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If a question only cites a notable news report, a debunking, or some other discussion about a claim (rather than someone making the claim), is that enough to satisfy our notability requirement and ask whether the claim is true?

Inspired by this recent question, which asks about recent claims from some anti-vaxxers who say that the covid vaccines can cause magnets to stick to their skin. When I first read that question and saw that it just linked a news report about a claim, my initial thought was that it was off-topic but I wasn't sure: it didn't cite the claim it was asking about, rather it cited a news report about how people were making that claim and how obviously ridiculous it was.

For this particular question, since the report contains video snippets of people making the claim it seemed straightforward to bring it on-topic by timestamping/quoting the parts of the video that have snippets of the actual claim.

However, let's imagine that the news report linked in that question didn't have snippets of people explicitly making the claims, but it did still have notable people saying that the claims were being made (and suggests that they're widely believed). Would it be acceptable for a question to ask about the claim and link the report to show it's widely believed, or should it be considered off-topic for lacking a link to the claim actually being made?

  • For example, if that 'vaccines cause magnetism' question only linked a notable person claiming that a lot of people believe that vaccines cause people to be magnetic: would it be on-topic to ask "do vaccines cause people to be magnetic", or could they only ask "do people believe that vaccines cause people to be magnetic"?
  • Most of the questions like this just get edited to directly cite the claim and make the question here moot, but there are few existing questions that I was able to find that sort of fit what I'm asking:

So, is it considered on-topic for a question to ask about some claim if it only has a cites some sort of notable discussion about that claim? I.e., do notable discussions of claims transfer their notability to the claims themselves?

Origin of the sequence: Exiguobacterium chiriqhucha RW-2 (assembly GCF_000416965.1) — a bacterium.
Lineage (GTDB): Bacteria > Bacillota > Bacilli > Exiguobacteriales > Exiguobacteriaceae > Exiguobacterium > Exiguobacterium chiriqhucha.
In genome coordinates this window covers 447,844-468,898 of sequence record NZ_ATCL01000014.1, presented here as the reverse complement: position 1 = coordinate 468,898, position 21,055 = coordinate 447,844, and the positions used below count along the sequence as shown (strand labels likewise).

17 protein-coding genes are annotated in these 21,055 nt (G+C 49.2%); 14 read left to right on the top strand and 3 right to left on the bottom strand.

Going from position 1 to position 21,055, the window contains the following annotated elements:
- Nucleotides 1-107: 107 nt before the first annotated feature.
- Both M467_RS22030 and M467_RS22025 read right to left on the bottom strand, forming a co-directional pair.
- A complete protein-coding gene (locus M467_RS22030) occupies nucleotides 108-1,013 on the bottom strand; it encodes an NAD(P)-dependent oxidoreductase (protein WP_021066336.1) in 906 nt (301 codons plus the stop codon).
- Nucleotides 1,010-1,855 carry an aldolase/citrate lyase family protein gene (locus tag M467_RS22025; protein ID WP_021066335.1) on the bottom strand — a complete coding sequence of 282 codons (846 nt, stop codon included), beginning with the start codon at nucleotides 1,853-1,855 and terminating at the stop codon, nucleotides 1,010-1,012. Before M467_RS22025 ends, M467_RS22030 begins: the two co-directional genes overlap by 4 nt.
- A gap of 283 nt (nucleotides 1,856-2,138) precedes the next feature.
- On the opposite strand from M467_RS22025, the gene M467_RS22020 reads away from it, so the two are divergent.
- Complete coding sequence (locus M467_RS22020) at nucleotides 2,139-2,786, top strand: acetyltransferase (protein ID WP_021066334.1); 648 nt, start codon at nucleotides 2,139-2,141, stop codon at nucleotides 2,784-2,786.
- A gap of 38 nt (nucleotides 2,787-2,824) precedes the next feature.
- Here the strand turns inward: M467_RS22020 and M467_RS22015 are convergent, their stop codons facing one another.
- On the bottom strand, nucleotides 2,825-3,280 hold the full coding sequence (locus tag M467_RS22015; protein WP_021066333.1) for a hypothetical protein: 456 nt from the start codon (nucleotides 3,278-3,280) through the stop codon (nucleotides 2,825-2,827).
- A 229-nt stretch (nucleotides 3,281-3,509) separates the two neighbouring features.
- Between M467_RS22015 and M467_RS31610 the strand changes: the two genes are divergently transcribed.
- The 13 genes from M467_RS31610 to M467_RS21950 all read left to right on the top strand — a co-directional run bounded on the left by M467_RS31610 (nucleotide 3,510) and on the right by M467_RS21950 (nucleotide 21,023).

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  • I don't understand this. As you said: "obviously" a timestamp on a video link provides the notability for 'claim is said', if there are many, then it is "widely believed"? Seems this is not so much about notability, bit quality or "closeness to source"(?) of the evidence for "notable claim"? Striving for going ad fontes I'd support instantly, but that angle wouldn't be in any way related to 'off-topic'? Off-topic for that scenario requires claim is not notable, or at least shows no proof for it being believed by many? IE: please provide an example for your last sentence (on-site or theory?) Jun 23 at 10:03
  • @LangLаngС: I've just edited it to hopefully clear things up: I've added some other example questions that kind of fit what I'm asking, and clarified that I was wondering how we should handle a (hypothetical) version of that vaccine question in which there was no easy-to-cite person actually making the claim.
    – Giter
    Jun 23 at 13:58
  • Thx. Would you agree to call that: "is 2nd order notability demonstrated for a claim still notable enough?" IE: if we only see the claim either indirectly, or that many people would repeat the claim (that is an assertion that it is widely believed, w/ direct proof; really another claim in itself)? [That would fit the dowsing thing? The others: can't understand why the football thing wasn't edited to be on-topic. Seems easy to fix: has that assoc really stated that as reason ('motivation' replaced by checing historical src) ?] Jun 23 at 14:25
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    @LangLаngС: I was having a hard time phrasing the title succinctly, but yeah that '2nd order notability' you mention is pretty much what I'm asking: whether questions that only cite a notable discussion about some claim are on-topic as-is. Maybe "Is a notable discussion/debunking of a claim enough to make a question about the claim on-topic"? Does that phrasing make more sense?